Fire

London working to increase opportunities for young people: London Fire Brigade's assistant commissioner for service delivery and community safety, Steve Turek, looks at how the brigade is working with young people in the capital to reduce anti-social behaviour and increase the range of opportunities open to them.(Crime & Antisocial Behaviour)

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THE DEVELOPMENT OF A MODERN FIRE and rescue service requires continuous engagement with local communities beyond simply responding to emergencies when they occur. And no part of this process is more important than engagement with young people.

They are key to the transmission of community safety messages. They are the community leaders of the future. And their understanding of, and support for, the work of fire and rescue services can be critical in reducing anti-social and offending behaviour.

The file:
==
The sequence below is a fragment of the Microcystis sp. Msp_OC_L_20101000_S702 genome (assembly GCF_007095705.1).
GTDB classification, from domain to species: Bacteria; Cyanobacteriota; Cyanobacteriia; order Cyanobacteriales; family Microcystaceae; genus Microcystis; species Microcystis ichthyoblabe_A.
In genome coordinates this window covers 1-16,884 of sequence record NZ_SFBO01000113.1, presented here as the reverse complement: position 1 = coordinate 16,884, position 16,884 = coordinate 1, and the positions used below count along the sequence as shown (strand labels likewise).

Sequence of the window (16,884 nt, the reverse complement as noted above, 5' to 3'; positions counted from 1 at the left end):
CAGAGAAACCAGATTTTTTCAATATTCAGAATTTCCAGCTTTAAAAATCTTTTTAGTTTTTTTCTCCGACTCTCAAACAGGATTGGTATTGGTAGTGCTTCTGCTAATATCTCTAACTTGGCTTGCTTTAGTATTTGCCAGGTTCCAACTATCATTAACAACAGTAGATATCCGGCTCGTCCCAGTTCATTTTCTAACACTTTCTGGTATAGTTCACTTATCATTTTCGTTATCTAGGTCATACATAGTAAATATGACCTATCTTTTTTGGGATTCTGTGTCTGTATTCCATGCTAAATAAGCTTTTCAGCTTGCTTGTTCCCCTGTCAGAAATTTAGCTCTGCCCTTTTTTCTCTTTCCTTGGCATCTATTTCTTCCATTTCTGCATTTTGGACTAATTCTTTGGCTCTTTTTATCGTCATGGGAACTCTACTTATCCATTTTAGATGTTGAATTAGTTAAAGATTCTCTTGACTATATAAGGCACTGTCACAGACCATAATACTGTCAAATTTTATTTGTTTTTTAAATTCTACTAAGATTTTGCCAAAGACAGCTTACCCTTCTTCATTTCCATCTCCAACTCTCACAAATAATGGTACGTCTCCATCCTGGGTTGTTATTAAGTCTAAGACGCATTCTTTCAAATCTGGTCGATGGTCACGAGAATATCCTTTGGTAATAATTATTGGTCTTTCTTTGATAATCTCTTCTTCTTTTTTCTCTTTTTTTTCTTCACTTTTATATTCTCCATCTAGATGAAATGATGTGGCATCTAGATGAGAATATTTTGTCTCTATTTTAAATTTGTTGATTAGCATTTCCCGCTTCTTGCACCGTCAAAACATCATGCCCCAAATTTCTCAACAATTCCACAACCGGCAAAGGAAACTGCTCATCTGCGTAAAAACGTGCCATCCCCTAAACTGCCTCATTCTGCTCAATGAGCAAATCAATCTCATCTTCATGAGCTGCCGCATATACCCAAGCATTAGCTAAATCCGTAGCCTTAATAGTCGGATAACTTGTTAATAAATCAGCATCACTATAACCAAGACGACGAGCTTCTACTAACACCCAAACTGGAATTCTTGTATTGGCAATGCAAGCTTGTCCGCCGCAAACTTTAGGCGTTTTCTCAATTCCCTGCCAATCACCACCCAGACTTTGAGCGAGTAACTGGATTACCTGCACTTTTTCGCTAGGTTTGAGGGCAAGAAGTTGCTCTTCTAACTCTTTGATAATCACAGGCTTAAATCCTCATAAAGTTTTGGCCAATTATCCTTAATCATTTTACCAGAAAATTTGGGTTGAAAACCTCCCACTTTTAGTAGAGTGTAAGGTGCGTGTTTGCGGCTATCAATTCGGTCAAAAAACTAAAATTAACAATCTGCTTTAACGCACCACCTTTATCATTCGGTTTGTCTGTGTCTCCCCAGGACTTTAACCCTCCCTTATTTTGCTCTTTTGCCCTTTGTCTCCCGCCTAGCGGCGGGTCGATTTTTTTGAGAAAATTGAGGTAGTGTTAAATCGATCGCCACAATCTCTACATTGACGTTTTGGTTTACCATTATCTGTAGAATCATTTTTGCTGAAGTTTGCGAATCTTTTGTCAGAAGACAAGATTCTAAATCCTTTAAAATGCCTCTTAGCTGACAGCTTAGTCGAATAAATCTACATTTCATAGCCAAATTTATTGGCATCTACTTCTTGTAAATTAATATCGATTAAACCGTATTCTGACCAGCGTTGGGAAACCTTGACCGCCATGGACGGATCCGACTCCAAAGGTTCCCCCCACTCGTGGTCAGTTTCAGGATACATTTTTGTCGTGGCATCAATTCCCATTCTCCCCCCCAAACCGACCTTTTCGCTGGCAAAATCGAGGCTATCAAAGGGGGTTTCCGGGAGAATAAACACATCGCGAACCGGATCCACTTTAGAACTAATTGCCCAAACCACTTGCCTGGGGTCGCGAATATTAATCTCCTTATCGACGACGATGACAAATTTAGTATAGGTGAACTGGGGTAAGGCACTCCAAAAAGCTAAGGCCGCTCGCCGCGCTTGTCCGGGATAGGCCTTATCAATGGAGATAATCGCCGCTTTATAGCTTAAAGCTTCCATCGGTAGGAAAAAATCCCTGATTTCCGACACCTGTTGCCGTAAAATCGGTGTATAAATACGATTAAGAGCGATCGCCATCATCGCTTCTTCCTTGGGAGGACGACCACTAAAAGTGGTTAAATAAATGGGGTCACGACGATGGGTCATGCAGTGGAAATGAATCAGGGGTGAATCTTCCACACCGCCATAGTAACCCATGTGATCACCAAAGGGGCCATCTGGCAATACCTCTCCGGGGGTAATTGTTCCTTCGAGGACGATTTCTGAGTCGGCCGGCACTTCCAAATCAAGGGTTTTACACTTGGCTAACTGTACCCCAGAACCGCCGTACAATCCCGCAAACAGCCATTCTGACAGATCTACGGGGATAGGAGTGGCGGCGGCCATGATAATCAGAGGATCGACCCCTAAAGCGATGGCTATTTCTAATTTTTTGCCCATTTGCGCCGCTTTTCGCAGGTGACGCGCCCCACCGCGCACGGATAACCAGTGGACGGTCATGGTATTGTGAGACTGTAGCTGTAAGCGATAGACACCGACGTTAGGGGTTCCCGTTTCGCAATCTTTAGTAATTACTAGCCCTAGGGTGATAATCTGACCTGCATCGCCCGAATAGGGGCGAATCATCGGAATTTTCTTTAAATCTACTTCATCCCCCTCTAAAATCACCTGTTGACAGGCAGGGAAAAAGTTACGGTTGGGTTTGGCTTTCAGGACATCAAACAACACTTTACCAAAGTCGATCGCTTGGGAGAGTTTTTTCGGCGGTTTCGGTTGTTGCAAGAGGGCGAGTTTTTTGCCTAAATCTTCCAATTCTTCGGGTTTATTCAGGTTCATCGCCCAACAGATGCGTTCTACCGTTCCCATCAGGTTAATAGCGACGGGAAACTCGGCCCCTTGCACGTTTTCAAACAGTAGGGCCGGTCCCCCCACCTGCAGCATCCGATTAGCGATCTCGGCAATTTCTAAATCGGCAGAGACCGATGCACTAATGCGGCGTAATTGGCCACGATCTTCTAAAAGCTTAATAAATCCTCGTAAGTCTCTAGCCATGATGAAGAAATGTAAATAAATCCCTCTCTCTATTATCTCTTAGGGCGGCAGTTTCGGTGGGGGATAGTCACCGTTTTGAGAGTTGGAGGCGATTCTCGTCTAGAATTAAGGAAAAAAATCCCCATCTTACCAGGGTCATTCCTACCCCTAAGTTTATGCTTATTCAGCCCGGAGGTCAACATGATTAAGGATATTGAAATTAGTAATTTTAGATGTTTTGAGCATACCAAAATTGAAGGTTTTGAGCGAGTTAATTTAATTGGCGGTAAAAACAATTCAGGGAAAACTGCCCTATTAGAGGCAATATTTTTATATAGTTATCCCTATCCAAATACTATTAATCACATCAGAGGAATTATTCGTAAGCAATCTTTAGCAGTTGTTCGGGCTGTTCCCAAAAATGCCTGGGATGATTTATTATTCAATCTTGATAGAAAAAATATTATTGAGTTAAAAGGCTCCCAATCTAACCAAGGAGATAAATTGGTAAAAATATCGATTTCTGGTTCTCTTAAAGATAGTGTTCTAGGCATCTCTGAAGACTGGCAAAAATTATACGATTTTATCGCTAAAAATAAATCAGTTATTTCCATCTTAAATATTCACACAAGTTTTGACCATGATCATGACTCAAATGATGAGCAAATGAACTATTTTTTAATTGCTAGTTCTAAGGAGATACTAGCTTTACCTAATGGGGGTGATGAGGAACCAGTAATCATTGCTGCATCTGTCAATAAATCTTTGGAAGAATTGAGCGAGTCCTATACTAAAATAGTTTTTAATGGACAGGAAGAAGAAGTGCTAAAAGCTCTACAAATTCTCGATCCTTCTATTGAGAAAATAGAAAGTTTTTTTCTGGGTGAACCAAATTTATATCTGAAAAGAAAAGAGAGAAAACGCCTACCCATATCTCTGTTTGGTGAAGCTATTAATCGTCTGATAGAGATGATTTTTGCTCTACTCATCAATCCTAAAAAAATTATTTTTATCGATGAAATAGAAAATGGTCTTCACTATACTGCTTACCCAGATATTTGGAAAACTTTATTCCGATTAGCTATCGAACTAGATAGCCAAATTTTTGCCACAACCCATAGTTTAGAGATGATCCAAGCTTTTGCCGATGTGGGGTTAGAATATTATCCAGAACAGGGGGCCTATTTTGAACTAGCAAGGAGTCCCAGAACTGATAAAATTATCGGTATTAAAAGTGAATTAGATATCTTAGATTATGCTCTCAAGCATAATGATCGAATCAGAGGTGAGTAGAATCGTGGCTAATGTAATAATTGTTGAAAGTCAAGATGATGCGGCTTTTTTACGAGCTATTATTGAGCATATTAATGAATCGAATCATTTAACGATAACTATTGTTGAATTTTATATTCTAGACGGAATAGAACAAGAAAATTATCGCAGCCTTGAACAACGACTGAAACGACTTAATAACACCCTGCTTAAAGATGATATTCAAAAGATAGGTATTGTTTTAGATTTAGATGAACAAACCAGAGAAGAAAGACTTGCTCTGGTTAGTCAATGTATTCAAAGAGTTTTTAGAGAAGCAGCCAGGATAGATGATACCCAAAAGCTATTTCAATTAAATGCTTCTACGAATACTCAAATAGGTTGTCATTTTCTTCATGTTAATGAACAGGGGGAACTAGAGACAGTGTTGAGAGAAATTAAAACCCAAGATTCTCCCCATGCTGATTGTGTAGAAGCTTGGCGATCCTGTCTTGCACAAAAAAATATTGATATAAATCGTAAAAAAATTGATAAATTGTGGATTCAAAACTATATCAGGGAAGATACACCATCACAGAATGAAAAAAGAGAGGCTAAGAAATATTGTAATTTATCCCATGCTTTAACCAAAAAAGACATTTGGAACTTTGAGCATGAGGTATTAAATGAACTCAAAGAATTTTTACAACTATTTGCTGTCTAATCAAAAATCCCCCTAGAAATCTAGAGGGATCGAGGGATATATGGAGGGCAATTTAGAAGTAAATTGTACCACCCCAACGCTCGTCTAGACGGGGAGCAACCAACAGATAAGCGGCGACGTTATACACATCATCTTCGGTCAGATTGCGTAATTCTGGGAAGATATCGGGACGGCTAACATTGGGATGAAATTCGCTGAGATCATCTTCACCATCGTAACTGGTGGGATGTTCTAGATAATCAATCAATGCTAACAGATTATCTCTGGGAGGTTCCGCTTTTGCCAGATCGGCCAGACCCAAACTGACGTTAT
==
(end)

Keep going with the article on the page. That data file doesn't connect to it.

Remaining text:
The government has identified tackling antisocial behaviour as a priority. And every local authority area has an established Crime and Disorder Reduction Partnership, which brings together councils, police, fire services and other local agencies. It is therefore critically important that fire services develop the skills to work effectively in these partnerships, and make suitable provision for schemes involving young people that contribute to the partnerships' objectives.

London Fire Brigade has been developing this work for some years, running a number of programmes that aim to improve the self-esteem of young people, reduce anti-social behaviour and increase the range of opportunities that are open to young people in the wider community.

Deliberate fire setting accounts for almost half of all fires attended by London Fire Brigade, with as many as one in four such fires believed to have been set by children. The number of deliberate fires and hoax calls in the capital has fallen in recent years, particularly in boroughs with active London Fire Brigade schemes aimed at young people and the evidence strongly suggests that this is not coincidental. …

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